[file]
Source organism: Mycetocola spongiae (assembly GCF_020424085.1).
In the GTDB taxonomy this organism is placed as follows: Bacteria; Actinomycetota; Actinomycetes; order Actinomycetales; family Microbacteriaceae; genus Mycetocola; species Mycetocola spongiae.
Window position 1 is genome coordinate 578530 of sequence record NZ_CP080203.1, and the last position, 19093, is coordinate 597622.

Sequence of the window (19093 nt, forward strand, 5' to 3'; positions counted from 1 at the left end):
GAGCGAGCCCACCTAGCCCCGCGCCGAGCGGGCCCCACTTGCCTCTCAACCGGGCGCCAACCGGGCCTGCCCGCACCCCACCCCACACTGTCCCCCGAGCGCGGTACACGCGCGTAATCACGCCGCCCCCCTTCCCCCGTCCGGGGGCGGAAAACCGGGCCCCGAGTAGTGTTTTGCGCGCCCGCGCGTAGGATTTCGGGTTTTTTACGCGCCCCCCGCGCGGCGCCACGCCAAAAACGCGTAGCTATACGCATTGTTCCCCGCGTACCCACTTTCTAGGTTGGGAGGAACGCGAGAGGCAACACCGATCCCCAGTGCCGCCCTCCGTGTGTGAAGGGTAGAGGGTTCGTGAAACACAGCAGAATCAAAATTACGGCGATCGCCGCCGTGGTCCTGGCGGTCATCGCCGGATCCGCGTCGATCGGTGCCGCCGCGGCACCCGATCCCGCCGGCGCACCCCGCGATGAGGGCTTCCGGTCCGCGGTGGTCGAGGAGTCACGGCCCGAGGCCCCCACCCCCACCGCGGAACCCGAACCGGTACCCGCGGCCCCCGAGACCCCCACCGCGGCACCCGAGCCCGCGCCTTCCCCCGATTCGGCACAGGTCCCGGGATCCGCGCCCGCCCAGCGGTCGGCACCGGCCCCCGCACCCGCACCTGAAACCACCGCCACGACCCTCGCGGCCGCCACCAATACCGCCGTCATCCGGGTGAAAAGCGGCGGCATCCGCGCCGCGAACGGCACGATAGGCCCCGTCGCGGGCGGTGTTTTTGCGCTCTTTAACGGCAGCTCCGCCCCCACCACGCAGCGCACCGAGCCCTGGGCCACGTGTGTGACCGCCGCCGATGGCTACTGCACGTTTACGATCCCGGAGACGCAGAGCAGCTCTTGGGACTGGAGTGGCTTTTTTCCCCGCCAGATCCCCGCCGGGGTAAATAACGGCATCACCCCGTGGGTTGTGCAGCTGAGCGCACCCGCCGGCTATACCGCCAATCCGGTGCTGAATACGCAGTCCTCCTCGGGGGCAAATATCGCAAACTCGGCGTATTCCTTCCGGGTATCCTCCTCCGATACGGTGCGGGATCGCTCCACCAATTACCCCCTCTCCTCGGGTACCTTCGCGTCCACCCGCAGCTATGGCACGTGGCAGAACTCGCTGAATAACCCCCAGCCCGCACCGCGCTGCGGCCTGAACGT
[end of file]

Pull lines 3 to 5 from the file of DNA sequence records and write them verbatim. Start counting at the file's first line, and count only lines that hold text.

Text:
Window position 1 is genome coordinate 578530 of sequence record NZ_CP080203.1, and the last position, 19093, is coordinate 597622.

Sequence of the window (19093 nt, forward strand, 5' to 3'; positions counted from 1 at the left end):
GAGCGAGCCCACCTAGCCCCGCGCCGAGCGGGCCCCACTTGCCTCTCAACCGGGCGCCAACCGGGCCTGCCCGCACCCCACCCCACACTGTCCCCCGAGCGCGGTACACGCGCGTAATCACGCCGCCCCCCTTCCCCCGTCCGGGGGCGGAAAACCGGGCCCCGAGTAGTGTTTTGCGCGCCCGCGCGTAGGATTTCGGGTTTTTTACGCGCCCCCCGCGCGGCGCCACGCCAAAAACGCGTAGCTATACGCATTGTTCCCCGCGTACCCACTTTCTAGGTTGGGAGGAACGCGAGAGGCAACACCGATCCCCAGTGCCGCCCTCCGTGTGTGAAGGGTAGAGGGTTCGTGAAACACAGCAGAATCAAAATTACGGCGATCGCCGCCGTGGTCCTGGCGGTCATCGCCGGATCCGCGTCGATCGGTGCCGCCGCGGCACCCGATCCCGCCGGCGCACCCCGCGATGAGGGCTTCCGGTCCGCGGTGGTCGAGGAGTCACGGCCCGAGGCCCCCACCCCCACCGCGGAACCCGAACCGGTACCCGCGGCCCCCGAGACCCCCACCGCGGCACCCGAGCCCGCGCCTTCCCCCGATTCGGCACAGGTCCCGGGATCCGCGCCCGCCCAGCGGTCGGCACCGGCCCCCGCACCCGCACCTGAAACCACCGCCACGACCCTCGCGGCCGCCACCAATACCGCCGTCATCCGGGTGAAAAGCGGCGGCATCCGCGCCGCGAACGGCACGATAGGCCCCGTCGCGGGCGGTGTTTTTGCGCTCTTTAACGGCAGCTCCGCCCCCACCACGCAGCGCACCGAGCCCTGGGCCACGTGTGTGACCGCCGCCGATGGCTACTGCACGTTTACGATCCCGGAGACGCAGAGCAGCTCTTGGGACTGGAGTGGCTTTTTTCCCCGCCAGATCCCCGCCGGGGTAAATAACGGCATCACCCCGTGGGTTGTGCAGCTGAGCGCACCCGCCGGCTATACCGCCAATCCGGTGCTGAATACGCAGTCCTCCTCGGGGGCAAATATCGCAAACTCGGCGTATTCCTTCCGGGTATCCTCCTCCGATACGGTGCGGGATCGCTCCACCAATTACCCCCTCTCCTCGGGTACCTTCGCGTCCACCCGCAGCTATGGCACGTGGCAGAACTCGCTGAATAACCCCCAGCCCGCACCGCGCTGCGGCCTGAACGT